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Comp Biochem Physiol B Biochem Mol Biol. 2013 May;165(1):42-8. doi: 10.1016/j.cbpb.2013.03.003. Epub 2013 Mar 14.

A novel taurocyamine kinase found in the protist Phytophthora infestans.

Author information

1
Laboratory of Biochemistry, Faculty of Science, Kochi University, Kochi 780-8520, Japan.

Abstract

Phosphagen kinase (PK), which is typically in the form of creatine kinase (CK; EC 2.7.3.2) in vertebrates or arginine kinase (AK; EC 2.7.3.3) in invertebrates, plays a key role in ATP buffering systems of tissues and nerves that display high and variable rates of ATP turnover. The enzyme is also found with intermittent occurrence as AK in unicellular organisms, protist and bacteria species, suggesting an ancient origin of AK. Through a database search, we identified two novel PK genes, coding 40- and 80-kDa (contiguous dimer) enzymes in the protist Phytophthora infestans. Both enzymes showed strong activity for taurocyamine and, in addition, we detected taurocyamine in cell extracts of P. infestans. Thus, the enzyme was identified to be taurocyamine kinase (TK; EC 2.7.3.4). This was the first phosphagen kinase, other than AK, to be found in unicellular organisms. Their position on the phylogenetic tree indicates that P. infestans TKs evolved uniquely at an early stage of evolution. Occurrence of TK in protists suggests that PK enzymes show flexible substrate specificity.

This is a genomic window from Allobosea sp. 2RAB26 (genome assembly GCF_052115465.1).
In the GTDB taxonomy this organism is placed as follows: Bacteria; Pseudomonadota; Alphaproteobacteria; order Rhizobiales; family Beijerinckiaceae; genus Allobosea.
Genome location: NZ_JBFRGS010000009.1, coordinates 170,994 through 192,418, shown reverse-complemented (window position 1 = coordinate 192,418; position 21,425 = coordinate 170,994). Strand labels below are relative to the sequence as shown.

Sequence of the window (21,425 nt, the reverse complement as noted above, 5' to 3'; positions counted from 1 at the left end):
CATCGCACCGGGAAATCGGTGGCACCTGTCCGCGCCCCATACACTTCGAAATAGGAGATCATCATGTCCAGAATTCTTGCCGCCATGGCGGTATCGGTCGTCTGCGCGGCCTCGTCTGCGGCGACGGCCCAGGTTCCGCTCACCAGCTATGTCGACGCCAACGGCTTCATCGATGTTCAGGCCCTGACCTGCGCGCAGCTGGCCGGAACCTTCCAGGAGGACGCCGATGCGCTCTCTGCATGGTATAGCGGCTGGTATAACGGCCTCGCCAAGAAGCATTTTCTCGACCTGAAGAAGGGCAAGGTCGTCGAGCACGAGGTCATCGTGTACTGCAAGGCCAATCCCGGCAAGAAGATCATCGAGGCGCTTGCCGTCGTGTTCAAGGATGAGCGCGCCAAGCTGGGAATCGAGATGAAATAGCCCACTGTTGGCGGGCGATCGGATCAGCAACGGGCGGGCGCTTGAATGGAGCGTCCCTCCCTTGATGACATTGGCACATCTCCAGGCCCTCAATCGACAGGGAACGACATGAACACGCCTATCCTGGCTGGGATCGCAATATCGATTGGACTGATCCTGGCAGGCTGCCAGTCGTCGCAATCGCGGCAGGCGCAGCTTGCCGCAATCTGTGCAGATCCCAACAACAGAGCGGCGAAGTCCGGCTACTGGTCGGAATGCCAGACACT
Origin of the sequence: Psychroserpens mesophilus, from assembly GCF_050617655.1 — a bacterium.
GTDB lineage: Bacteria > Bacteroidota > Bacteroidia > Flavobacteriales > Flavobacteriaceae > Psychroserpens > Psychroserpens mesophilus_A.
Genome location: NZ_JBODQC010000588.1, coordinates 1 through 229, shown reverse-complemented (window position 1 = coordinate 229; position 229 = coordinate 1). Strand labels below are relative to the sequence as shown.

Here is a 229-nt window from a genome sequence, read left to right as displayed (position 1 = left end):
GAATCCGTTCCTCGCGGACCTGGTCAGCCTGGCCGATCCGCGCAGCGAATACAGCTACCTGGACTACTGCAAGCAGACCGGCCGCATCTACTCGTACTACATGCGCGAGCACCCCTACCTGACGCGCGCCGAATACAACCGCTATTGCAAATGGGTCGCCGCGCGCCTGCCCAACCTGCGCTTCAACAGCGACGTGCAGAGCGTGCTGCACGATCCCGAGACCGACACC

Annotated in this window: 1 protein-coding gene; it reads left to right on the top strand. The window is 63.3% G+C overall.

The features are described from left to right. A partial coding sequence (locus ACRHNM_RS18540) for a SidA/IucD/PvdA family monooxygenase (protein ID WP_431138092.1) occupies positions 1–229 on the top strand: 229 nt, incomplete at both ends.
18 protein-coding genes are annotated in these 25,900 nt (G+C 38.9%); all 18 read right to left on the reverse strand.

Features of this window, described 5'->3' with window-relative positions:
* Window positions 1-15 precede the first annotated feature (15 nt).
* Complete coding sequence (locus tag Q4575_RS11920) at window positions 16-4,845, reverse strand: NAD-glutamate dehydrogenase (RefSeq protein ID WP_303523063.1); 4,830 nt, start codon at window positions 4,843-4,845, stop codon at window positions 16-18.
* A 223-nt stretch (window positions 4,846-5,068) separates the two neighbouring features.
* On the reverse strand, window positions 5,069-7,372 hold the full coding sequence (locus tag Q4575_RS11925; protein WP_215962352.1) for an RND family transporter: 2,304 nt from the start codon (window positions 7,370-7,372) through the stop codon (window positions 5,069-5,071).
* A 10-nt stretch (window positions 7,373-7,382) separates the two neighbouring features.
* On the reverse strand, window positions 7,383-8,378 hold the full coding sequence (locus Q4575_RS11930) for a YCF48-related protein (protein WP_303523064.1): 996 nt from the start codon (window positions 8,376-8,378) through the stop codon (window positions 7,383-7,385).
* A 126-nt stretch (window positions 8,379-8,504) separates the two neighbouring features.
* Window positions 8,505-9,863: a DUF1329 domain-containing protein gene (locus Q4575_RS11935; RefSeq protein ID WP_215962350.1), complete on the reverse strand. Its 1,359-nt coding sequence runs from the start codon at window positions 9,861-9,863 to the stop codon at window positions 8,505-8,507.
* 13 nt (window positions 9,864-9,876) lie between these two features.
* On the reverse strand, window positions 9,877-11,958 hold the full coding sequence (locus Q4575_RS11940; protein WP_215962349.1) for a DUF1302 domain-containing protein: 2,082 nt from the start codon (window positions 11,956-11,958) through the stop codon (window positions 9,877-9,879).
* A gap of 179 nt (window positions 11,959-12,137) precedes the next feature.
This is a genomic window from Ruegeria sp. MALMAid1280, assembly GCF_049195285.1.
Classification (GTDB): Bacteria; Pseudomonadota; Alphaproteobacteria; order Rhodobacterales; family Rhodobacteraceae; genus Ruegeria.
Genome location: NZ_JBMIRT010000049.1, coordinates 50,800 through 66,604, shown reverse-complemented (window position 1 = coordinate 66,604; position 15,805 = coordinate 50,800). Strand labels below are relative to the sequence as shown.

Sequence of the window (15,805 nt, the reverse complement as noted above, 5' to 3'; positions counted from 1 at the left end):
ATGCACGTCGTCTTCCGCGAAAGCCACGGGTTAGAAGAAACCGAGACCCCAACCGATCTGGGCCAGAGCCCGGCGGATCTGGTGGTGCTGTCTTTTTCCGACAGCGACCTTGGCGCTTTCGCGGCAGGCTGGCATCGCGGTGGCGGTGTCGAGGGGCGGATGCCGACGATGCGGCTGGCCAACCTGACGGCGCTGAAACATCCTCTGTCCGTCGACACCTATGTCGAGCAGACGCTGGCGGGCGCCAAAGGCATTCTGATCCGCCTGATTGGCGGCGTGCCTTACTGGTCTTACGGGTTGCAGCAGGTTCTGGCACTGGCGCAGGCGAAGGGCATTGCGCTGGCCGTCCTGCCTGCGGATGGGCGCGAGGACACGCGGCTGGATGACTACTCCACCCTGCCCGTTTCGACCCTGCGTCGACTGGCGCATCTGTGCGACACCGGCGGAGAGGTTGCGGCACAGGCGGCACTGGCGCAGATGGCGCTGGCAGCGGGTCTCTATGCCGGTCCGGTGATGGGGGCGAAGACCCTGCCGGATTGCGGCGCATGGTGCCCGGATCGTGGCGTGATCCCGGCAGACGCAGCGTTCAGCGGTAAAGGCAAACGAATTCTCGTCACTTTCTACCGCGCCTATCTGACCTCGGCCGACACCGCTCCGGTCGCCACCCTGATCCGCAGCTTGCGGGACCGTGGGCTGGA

PMID:
23499944
DOI:
10.1016/j.cbpb.2013.03.003
[Indexed for MEDLINE]

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